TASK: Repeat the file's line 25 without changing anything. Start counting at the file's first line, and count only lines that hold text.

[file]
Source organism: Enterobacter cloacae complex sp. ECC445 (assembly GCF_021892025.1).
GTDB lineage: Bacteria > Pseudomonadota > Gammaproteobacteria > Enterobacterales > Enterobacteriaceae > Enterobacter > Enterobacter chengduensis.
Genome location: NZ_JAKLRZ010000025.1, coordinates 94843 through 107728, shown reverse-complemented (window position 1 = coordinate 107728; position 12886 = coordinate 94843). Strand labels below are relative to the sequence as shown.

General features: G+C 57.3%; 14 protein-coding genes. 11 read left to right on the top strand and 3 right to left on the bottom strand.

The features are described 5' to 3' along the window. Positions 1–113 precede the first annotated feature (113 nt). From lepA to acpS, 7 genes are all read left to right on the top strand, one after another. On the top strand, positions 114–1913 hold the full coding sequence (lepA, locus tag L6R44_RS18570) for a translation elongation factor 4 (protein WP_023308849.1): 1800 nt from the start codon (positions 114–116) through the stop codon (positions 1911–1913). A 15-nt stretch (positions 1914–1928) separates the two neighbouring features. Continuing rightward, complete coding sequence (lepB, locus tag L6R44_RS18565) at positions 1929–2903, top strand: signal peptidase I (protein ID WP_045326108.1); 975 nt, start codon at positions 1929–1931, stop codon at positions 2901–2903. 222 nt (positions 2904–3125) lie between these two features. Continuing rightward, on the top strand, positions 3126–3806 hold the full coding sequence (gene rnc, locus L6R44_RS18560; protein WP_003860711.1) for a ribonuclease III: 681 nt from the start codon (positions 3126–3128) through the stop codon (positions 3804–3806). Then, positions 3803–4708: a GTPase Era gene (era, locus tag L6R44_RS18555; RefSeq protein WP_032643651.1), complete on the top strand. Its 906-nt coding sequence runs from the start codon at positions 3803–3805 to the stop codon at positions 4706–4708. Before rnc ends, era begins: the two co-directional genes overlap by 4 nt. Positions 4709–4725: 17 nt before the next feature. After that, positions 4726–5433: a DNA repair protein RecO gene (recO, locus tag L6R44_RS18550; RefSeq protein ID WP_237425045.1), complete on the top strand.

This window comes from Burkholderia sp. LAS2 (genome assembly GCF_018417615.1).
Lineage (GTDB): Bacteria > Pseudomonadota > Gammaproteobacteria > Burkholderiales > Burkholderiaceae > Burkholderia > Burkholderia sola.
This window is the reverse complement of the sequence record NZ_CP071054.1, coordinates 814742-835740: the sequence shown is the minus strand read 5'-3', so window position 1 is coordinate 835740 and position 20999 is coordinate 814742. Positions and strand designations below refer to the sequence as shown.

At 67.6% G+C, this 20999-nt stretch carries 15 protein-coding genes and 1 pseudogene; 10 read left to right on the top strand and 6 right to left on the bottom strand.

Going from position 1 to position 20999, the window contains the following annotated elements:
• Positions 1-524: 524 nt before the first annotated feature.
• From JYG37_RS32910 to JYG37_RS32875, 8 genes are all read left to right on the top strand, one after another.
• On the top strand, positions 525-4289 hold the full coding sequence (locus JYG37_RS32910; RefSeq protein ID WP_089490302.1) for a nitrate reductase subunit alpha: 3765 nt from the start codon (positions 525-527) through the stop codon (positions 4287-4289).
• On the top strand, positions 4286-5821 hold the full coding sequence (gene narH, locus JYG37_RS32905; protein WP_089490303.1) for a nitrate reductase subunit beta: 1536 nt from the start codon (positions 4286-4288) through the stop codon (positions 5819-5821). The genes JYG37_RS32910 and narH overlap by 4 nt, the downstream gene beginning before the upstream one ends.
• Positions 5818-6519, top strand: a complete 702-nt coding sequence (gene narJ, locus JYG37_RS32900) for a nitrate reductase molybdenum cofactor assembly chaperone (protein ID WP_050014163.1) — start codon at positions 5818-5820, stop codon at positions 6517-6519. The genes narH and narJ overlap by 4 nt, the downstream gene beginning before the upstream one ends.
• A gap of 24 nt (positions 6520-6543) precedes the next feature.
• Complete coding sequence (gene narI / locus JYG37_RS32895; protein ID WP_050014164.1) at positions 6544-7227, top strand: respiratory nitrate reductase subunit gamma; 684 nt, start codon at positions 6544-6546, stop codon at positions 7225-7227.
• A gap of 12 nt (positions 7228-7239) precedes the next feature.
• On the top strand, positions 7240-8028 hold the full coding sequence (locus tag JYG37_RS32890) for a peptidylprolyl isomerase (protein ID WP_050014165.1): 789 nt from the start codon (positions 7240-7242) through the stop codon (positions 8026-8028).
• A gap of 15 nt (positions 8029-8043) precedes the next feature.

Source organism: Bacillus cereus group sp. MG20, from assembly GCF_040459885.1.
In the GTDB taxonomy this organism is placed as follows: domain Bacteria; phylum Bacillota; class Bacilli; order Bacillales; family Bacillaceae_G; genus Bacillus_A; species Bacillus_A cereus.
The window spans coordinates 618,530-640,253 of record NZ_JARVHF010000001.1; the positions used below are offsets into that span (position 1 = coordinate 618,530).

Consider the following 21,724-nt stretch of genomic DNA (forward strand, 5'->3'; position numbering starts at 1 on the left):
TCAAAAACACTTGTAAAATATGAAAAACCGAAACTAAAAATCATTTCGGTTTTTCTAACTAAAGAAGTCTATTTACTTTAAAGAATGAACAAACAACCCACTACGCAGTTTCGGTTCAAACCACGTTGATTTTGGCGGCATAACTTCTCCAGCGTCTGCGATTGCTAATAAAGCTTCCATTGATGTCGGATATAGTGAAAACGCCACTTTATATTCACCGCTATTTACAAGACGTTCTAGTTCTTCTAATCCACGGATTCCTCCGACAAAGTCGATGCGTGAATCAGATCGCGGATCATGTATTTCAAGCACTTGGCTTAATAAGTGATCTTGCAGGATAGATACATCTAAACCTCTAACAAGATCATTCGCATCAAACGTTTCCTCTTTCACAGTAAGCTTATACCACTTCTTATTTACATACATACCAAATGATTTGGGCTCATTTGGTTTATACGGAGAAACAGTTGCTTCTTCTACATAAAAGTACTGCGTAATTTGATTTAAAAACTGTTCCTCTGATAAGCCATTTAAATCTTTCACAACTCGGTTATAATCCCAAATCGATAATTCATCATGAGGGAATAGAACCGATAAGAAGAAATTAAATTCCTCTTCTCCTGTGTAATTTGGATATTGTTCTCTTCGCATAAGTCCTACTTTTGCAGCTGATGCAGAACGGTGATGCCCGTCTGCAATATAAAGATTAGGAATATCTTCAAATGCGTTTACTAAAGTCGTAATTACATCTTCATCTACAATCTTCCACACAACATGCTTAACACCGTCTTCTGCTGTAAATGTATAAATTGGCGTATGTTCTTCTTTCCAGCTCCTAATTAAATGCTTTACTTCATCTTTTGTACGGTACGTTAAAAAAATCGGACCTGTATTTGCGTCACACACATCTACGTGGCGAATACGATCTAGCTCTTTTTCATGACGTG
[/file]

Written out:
TCAAAAACACTTGTAAAATATGAAAAACCGAAACTAAAAATCATTTCGGTTTTTCTAACTAAAGAAGTCTATTTACTTTAAAGAATGAACAAACAACCCACTACGCAGTTTCGGTTCAAACCACGTTGATTTTGGCGGCATAACTTCTCCAGCGTCTGCGATTGCTAATAAAGCTTCCATTGATGTCGGATATAGTGAAAACGCCACTTTATATTCACCGCTATTTACAAGACGTTCTAGTTCTTCTAATCCACGGATTCCTCCGACAAAGTCGATGCGTGAATCAGATCGCGGATCATGTATTTCAAGCACTTGGCTTAATAAGTGATCTTGCAGGATAGATACATCTAAACCTCTAACAAGATCATTCGCATCAAACGTTTCCTCTTTCACAGTAAGCTTATACCACTTCTTATTTACATACATACCAAATGATTTGGGCTCATTTGGTTTATACGGAGAAACAGTTGCTTCTTCTACATAAAAGTACTGCGTAATTTGATTTAAAAACTGTTCCTCTGATAAGCCATTTAAATCTTTCACAACTCGGTTATAATCCCAAATCGATAATTCATCATGAGGGAATAGAACCGATAAGAAGAAATTAAATTCCTCTTCTCCTGTGTAATTTGGATATTGTTCTCTTCGCATAAGTCCTACTTTTGCAGCTGATGCAGAACGGTGATGCCCGTCTGCAATATAAAGATTAGGAATATCTTCAAATGCGTTTACTAAAGTCGTAATTACATCTTCATCTACAATCTTCCACACAACATGCTTAACACCGTCTTCTGCTGTAAATGTATAAATTGGCGTATGTTCTTCTTTCCAGCTCCTAATTAAATGCTTTACTTCATCTTTTGTACGGTACGTTAAAAAAATCGGACCTGTATTTGCGTCACACACATCTACGTGGCGAATACGATCTAGCTCTTTTTCATGACGTG